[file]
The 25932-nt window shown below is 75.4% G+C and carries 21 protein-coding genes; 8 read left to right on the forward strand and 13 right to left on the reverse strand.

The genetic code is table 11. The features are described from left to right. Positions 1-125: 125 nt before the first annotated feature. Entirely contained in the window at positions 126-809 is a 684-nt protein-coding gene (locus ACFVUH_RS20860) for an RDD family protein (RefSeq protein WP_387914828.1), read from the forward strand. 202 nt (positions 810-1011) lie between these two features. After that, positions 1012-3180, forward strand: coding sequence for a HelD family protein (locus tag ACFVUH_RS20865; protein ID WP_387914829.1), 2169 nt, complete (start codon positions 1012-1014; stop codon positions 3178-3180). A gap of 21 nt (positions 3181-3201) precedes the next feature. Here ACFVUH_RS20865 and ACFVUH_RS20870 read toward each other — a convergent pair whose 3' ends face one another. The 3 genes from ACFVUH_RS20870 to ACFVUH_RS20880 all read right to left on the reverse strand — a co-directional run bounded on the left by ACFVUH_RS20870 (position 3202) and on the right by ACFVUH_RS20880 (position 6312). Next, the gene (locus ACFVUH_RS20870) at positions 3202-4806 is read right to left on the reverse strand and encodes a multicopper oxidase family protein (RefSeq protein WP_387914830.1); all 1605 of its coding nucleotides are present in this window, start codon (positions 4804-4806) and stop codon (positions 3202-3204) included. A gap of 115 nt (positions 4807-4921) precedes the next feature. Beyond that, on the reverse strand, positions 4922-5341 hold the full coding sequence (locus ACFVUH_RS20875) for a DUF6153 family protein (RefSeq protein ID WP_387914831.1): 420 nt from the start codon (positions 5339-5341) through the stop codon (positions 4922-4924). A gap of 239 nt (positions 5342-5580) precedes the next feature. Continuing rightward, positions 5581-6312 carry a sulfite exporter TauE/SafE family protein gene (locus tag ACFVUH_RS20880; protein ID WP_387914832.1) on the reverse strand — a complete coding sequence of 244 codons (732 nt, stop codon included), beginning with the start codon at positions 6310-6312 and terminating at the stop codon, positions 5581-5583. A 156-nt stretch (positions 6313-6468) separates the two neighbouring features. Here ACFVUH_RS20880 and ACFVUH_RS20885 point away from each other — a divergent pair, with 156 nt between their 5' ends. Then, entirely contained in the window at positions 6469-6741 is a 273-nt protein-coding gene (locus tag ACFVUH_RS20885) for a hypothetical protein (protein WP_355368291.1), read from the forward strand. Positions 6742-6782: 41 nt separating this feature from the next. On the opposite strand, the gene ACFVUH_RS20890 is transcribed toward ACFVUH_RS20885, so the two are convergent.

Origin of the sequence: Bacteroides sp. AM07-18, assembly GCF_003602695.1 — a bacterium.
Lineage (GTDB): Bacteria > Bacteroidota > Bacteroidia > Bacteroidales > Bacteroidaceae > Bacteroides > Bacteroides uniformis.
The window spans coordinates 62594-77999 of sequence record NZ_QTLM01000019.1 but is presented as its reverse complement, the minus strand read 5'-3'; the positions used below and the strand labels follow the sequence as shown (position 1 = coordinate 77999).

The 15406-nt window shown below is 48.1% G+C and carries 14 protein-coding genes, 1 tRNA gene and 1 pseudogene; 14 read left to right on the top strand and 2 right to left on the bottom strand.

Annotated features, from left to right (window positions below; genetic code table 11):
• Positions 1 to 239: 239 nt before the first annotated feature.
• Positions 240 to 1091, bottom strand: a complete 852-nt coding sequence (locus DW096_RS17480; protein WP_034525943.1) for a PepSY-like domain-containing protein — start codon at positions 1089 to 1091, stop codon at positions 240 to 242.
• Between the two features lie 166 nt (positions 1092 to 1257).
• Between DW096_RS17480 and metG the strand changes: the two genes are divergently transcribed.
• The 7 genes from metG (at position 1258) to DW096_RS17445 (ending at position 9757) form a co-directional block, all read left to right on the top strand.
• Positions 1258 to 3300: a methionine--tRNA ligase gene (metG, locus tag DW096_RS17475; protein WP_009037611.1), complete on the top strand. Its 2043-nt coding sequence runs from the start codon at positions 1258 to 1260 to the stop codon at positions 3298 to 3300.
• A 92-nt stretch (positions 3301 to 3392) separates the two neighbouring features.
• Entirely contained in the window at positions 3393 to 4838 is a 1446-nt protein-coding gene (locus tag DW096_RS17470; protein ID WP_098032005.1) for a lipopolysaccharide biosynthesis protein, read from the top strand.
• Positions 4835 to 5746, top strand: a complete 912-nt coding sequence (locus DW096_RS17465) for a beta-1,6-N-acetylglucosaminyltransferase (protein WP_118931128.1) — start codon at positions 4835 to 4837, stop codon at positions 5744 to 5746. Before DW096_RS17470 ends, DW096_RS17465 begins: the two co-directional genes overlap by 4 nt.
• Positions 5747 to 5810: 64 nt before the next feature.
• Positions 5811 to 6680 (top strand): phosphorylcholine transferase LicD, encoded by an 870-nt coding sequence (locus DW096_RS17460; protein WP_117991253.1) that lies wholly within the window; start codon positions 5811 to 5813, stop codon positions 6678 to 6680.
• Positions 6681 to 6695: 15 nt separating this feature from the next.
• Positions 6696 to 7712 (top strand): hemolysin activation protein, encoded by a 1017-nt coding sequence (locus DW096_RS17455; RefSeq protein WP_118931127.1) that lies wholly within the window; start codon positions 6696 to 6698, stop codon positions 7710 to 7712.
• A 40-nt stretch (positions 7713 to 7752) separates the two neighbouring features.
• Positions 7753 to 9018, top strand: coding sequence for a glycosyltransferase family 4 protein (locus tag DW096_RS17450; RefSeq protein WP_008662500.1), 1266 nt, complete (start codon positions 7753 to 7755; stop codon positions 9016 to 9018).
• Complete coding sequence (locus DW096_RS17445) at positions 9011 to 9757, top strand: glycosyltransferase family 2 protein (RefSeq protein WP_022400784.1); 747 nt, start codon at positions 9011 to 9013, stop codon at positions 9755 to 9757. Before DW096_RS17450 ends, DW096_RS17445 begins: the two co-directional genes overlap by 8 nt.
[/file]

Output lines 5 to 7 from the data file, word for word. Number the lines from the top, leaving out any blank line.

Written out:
The window spans coordinates 62594-77999 of sequence record NZ_QTLM01000019.1 but is presented as its reverse complement, the minus strand read 5'-3'; the positions used below and the strand labels follow the sequence as shown (position 1 = coordinate 77999).

The 15406-nt window shown below is 48.1% G+C and carries 14 protein-coding genes, 1 tRNA gene and 1 pseudogene; 14 read left to right on the top strand and 2 right to left on the bottom strand.

Annotated features, from left to right (window positions below; genetic code table 11):